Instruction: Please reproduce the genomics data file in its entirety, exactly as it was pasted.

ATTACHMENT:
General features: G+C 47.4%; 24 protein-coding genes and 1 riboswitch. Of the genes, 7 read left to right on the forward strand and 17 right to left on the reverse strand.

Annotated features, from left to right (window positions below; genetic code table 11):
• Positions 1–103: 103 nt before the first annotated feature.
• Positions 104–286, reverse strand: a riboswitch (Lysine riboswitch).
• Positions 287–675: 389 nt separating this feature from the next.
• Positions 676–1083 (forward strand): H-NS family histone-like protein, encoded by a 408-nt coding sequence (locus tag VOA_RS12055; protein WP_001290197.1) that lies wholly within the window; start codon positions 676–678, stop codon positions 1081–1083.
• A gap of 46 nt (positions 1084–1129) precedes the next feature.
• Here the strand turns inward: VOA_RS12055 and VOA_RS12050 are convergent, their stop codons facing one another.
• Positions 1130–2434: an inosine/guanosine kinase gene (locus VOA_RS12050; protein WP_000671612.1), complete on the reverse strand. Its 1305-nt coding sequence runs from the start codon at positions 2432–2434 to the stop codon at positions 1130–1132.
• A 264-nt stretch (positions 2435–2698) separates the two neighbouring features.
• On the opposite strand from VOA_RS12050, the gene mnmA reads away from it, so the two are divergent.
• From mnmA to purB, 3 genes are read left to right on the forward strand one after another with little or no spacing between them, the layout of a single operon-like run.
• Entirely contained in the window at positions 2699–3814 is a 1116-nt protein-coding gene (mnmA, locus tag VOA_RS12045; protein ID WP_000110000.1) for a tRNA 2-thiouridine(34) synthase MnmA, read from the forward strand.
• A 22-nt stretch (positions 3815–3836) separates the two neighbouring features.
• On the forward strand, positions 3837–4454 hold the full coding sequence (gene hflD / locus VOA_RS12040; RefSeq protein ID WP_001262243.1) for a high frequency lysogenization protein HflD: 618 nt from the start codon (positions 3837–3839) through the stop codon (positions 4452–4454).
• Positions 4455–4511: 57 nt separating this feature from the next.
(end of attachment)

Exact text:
General features: G+C 47.4%; 24 protein-coding genes and 1 riboswitch. Of the genes, 7 read left to right on the forward strand and 17 right to left on the reverse strand.

Annotated features, from left to right (window positions below; genetic code table 11):
• Positions 1–103: 103 nt before the first annotated feature.
• Positions 104–286, reverse strand: a riboswitch (Lysine riboswitch).
• Positions 287–675: 389 nt separating this feature from the next.
• Positions 676–1083 (forward strand): H-NS family histone-like protein, encoded by a 408-nt coding sequence (locus tag VOA_RS12055; protein WP_001290197.1) that lies wholly within the window; start codon positions 676–678, stop codon positions 1081–1083.
• A gap of 46 nt (positions 1084–1129) precedes the next feature.
• Here the strand turns inward: VOA_RS12055 and VOA_RS12050 are convergent, their stop codons facing one another.
• Positions 1130–2434: an inosine/guanosine kinase gene (locus VOA_RS12050; protein WP_000671612.1), complete on the reverse strand. Its 1305-nt coding sequence runs from the start codon at positions 2432–2434 to the stop codon at positions 1130–1132.
• A 264-nt stretch (positions 2435–2698) separates the two neighbouring features.
• On the opposite strand from VOA_RS12050, the gene mnmA reads away from it, so the two are divergent.
• From mnmA to purB, 3 genes are read left to right on the forward strand one after another with little or no spacing between them, the layout of a single operon-like run.
• Entirely contained in the window at positions 2699–3814 is a 1116-nt protein-coding gene (mnmA, locus tag VOA_RS12045; protein ID WP_000110000.1) for a tRNA 2-thiouridine(34) synthase MnmA, read from the forward strand.
• A 22-nt stretch (positions 3815–3836) separates the two neighbouring features.
• On the forward strand, positions 3837–4454 hold the full coding sequence (gene hflD / locus VOA_RS12040; RefSeq protein ID WP_001262243.1) for a high frequency lysogenization protein HflD: 618 nt from the start codon (positions 3837–3839) through the stop codon (positions 4452–4454).
• Positions 4455–4511: 57 nt separating this feature from the next.